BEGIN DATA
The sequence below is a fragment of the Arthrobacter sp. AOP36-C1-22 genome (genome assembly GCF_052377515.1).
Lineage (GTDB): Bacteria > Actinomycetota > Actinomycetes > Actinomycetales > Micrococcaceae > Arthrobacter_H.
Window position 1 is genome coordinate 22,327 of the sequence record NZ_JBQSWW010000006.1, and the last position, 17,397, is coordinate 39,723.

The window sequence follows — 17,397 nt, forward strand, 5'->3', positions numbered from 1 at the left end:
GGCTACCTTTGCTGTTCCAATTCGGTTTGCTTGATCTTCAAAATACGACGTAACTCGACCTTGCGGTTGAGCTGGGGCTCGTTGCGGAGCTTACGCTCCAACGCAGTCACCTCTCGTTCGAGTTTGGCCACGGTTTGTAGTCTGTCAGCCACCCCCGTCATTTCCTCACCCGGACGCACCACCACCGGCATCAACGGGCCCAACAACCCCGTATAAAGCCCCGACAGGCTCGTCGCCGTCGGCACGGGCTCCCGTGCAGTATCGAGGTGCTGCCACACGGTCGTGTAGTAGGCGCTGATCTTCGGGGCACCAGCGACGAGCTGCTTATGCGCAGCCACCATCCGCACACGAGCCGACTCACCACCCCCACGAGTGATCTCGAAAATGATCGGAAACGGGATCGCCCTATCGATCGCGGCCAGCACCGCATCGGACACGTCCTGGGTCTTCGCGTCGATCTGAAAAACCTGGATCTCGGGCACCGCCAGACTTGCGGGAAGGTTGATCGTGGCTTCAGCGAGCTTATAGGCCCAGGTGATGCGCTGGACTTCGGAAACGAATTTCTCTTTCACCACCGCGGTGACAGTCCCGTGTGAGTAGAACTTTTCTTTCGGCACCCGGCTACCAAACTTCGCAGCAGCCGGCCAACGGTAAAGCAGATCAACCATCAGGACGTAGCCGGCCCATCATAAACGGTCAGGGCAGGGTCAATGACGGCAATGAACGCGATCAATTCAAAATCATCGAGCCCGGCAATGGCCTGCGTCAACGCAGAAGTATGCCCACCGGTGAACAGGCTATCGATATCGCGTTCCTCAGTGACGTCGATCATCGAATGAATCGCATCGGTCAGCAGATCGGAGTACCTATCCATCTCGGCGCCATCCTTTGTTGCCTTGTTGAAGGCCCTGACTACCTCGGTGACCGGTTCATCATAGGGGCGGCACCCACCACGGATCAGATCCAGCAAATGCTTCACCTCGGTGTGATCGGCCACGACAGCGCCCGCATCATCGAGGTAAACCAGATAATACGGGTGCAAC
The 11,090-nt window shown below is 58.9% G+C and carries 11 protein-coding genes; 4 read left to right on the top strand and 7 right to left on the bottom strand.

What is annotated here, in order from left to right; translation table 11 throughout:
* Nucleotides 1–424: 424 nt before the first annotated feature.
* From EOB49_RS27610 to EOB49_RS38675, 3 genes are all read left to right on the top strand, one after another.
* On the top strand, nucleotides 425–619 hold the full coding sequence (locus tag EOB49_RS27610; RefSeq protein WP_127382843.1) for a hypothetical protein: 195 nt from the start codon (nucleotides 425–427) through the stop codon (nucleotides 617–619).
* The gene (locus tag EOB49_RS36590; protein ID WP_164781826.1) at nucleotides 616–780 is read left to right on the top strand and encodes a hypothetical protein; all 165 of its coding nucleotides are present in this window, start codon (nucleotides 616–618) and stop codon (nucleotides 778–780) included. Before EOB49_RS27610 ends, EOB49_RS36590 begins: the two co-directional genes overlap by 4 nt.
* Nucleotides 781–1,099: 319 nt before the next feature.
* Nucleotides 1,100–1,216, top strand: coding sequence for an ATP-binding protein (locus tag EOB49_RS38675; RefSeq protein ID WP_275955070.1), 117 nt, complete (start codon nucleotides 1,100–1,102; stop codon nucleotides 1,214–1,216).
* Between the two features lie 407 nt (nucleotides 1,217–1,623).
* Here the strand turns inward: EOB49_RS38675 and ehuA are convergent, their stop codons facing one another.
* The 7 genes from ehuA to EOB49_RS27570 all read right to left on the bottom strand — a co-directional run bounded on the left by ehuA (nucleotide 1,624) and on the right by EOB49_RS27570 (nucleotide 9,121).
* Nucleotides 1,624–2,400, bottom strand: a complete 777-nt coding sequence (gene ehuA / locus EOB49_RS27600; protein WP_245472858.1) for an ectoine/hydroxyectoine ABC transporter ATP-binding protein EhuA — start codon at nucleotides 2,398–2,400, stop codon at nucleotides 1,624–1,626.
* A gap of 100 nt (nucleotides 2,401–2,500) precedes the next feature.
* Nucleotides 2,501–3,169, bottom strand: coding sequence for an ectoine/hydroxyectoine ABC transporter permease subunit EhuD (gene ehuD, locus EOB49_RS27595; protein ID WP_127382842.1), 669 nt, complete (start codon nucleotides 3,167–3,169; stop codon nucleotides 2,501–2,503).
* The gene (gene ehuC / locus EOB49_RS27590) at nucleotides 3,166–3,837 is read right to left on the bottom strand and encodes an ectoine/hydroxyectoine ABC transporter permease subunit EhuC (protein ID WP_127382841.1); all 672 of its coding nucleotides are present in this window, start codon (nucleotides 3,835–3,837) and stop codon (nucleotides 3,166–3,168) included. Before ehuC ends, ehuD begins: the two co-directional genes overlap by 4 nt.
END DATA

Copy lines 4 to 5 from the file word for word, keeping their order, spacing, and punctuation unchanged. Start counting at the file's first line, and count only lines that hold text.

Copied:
The window sequence follows — 17,397 nt, forward strand, 5'->3', positions numbered from 1 at the left end:
GGCTACCTTTGCTGTTCCAATTCGGTTTGCTTGATCTTCAAAATACGACGTAACTCGACCTTGCGGTTGAGCTGGGGCTCGTTGCGGAGCTTACGCTCCAACGCAGTCACCTCTCGTTCGAGTTTGGCCACGGTTTGTAGTCTGTCAGCCACCCCCGTCATTTCCTCACCCGGACGCACCACCACCGGCATCAACGGGCCCAACAACCCCGTATAAAGCCCCGACAGGCTCGTCGCCGTCGGCACGGGCTCCCGTGCAGTATCGAGGTGCTGCCACACGGTCGTGTAGTAGGCGCTGATCTTCGGGGCACCAGCGACGAGCTGCTTATGCGCAGCCACCATCCGCACACGAGCCGACTCACCACCCCCACGAGTGATCTCGAAAATGATCGGAAACGGGATCGCCCTATCGATCGCGGCCAGCACCGCATCGGACACGTCCTGGGTCTTCGCGTCGATCTGAAAAACCTGGATCTCGGGCACCGCCAGACTTGCGGGAAGGTTGATCGTGGCTTCAGCGAGCTTATAGGCCCAGGTGATGCGCTGGACTTCGGAAACGAATTTCTCTTTCACCACCGCGGTGACAGTCCCGTGTGAGTAGAACTTTTCTTTCGGCACCCGGCTACCAAACTTCGCAGCAGCCGGCCAACGGTAAAGCAGATCAACCATCAGGACGTAGCCGGCCCATCATAAACGGTCAGGGCAGGGTCAATGACGGCAATGAACGCGATCAATTCAAAATCATCGAGCCCGGCAATGGCCTGCGTCAACGCAGAAGTATGCCCACCGGTGAACAGGCTATCGATATCGCGTTCCTCAGTGACGTCGATCATCGAATGAATCGCATCGGTCAGCAGATCGGAGTACCTATCCATCTCGGCGCCATCCTTTGTTGCCTTGTTGAAGGCCCTGACTACCTCGGTGACCGGTTCATCATAGGGGCGGCACCCACCACGGATCAGATCCAGCAAATGCTTCACCTCGGTGTGATCGGCCACGACAGCGCCCGCATCATCGAGGTAAACCAGATAATACGGGTGCAAC